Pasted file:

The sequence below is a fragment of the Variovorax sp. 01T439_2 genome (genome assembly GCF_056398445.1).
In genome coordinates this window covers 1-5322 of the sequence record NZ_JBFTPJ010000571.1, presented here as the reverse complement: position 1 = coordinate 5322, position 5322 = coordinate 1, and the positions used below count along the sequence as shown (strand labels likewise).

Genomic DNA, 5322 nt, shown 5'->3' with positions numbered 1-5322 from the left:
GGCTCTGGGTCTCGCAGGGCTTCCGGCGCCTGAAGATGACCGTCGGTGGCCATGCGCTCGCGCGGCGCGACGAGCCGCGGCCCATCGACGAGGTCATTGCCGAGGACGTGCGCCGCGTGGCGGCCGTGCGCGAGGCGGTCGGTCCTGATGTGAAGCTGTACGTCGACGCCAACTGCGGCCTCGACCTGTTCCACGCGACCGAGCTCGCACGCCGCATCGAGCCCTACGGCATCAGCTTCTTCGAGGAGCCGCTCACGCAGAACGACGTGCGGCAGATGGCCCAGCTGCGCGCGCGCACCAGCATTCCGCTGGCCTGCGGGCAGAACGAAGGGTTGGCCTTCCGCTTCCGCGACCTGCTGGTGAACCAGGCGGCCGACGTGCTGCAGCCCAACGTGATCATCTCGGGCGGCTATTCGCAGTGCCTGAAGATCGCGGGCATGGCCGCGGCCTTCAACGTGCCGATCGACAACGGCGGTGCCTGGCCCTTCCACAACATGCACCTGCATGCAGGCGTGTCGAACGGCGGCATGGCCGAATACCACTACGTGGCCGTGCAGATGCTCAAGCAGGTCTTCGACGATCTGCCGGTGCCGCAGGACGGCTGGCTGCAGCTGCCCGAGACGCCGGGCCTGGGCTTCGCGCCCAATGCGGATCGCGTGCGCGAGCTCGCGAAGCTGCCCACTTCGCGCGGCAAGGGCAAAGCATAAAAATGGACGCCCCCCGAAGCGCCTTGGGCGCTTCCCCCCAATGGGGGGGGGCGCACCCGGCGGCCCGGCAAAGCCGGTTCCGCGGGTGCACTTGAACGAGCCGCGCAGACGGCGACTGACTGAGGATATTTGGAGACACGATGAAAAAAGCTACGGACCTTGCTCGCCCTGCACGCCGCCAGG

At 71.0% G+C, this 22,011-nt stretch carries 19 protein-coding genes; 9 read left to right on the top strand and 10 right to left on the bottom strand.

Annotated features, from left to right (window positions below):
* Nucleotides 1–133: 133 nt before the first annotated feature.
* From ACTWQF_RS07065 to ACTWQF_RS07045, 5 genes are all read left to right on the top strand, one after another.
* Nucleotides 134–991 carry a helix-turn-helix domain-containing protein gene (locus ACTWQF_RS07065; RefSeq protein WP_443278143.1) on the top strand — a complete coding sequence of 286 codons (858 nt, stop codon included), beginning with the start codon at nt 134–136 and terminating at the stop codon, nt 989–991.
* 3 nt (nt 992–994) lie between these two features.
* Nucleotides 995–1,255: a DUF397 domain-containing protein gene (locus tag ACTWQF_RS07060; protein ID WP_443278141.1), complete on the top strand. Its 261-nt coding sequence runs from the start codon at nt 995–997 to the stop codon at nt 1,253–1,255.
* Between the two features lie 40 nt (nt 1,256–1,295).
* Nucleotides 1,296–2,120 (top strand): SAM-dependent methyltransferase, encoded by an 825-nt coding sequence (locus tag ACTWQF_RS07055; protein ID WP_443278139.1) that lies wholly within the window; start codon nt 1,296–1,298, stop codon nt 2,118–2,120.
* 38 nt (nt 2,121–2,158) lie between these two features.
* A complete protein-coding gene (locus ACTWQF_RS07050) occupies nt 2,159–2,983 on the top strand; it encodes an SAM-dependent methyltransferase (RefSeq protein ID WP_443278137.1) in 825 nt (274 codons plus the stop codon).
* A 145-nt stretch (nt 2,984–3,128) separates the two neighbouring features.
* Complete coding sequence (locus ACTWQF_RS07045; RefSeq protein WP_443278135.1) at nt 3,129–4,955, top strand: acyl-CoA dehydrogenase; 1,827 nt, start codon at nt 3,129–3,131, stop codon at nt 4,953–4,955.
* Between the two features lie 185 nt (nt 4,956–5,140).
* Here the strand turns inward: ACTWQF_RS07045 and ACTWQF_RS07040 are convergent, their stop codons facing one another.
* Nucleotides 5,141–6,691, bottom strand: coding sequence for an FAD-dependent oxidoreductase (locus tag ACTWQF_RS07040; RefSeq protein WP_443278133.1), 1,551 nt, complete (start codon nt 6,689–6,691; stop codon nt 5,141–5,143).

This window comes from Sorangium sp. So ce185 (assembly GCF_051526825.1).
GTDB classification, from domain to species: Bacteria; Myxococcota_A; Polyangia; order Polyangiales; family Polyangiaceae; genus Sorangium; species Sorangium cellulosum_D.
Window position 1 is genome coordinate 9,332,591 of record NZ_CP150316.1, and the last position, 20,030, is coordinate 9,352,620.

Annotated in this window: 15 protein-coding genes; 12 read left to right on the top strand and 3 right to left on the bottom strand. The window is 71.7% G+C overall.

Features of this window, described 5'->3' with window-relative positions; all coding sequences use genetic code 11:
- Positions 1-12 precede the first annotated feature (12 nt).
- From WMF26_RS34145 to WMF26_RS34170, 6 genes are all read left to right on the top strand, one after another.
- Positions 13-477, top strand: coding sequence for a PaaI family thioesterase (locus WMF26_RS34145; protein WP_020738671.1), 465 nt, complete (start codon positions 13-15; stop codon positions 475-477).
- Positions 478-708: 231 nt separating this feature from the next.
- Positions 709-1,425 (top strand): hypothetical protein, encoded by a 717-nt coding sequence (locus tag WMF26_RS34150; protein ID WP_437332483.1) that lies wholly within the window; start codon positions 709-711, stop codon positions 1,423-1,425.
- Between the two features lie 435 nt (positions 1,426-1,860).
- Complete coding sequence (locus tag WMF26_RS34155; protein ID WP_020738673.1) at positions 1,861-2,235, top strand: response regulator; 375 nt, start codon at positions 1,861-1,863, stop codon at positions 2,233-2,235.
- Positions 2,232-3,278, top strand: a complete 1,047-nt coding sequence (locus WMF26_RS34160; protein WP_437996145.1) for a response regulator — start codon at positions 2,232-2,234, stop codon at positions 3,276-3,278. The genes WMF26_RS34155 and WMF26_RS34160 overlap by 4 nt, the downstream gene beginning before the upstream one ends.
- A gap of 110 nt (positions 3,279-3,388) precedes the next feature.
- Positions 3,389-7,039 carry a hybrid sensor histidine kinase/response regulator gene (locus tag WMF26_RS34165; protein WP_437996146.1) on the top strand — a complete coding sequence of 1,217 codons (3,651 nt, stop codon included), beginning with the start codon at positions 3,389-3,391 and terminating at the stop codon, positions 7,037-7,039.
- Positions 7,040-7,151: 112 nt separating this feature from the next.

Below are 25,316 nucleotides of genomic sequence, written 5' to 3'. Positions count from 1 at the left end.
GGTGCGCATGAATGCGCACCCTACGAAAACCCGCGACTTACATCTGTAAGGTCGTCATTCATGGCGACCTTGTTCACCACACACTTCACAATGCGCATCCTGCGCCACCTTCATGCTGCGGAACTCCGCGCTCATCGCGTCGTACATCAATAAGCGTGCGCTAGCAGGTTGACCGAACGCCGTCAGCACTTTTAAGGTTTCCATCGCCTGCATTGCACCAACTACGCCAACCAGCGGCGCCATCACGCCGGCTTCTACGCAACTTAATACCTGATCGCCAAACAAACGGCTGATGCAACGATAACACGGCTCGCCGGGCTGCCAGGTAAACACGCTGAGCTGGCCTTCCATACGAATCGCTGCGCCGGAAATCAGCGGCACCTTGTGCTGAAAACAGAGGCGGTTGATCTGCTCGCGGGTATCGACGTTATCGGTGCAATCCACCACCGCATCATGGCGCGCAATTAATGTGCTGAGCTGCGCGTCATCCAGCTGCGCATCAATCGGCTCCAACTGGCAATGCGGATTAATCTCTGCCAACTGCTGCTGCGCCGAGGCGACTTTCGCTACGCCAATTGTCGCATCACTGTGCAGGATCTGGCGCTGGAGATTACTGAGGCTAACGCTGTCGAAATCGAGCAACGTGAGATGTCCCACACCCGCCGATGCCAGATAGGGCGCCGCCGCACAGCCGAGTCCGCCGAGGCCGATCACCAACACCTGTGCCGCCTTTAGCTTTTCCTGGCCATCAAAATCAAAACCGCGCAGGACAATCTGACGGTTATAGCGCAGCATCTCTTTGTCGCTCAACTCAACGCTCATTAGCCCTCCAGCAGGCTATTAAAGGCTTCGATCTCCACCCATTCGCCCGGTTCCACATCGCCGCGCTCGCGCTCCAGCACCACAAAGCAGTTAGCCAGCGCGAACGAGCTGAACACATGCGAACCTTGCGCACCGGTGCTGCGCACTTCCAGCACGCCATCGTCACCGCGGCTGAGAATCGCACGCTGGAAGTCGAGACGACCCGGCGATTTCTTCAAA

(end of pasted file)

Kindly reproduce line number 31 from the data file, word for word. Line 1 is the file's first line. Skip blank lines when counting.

- Between the two features lie 435 nt (positions 1,426-1,860).